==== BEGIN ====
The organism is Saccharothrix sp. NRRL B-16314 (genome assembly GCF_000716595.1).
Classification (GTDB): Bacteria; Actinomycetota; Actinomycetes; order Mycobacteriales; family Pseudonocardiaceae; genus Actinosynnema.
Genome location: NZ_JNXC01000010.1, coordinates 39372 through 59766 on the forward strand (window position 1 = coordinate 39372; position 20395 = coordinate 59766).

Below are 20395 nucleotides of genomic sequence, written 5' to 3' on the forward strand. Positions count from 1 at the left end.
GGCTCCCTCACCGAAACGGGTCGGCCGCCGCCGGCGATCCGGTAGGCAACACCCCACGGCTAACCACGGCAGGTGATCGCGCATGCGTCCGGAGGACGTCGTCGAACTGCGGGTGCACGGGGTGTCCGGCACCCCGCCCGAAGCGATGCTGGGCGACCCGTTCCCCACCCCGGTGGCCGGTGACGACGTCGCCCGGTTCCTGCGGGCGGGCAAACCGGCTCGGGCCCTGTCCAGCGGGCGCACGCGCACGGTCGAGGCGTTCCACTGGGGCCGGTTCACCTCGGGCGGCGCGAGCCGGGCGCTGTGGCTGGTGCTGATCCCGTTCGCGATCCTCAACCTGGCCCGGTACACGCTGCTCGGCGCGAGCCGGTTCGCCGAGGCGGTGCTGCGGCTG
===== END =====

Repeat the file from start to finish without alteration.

The organism is Saccharothrix sp. NRRL B-16314 (genome assembly GCF_000716595.1).
Classification (GTDB): Bacteria; Actinomycetota; Actinomycetes; order Mycobacteriales; family Pseudonocardiaceae; genus Actinosynnema.
Genome location: NZ_JNXC01000010.1, coordinates 39372 through 59766 on the forward strand (window position 1 = coordinate 39372; position 20395 = coordinate 59766).

Below are 20395 nucleotides of genomic sequence, written 5' to 3' on the forward strand. Positions count from 1 at the left end.
GGCTCCCTCACCGAAACGGGTCGGCCGCCGCCGGCGATCCGGTAGGCAACACCCCACGGCTAACCACGGCAGGTGATCGCGCATGCGTCCGGAGGACGTCGTCGAACTGCGGGTGCACGGGGTGTCCGGCACCCCGCCCGAAGCGATGCTGGGCGACCCGTTCCCCACCCCGGTGGCCGGTGACGACGTCGCCCGGTTCCTGCGGGCGGGCAAACCGGCTCGGGCCCTGTCCAGCGGGCGCACGCGCACGGTCGAGGCGTTCCACTGGGGCCGGTTCACCTCGGGCGGCGCGAGCCGGGCGCTGTGGCTGGTGCTGATCCCGTTCGCGATCCTCAACCTGGCCCGGTACACGCTGCTCGGCGCGAGCCGGTTCGCCGAGGCGGTGCTGCGGCTG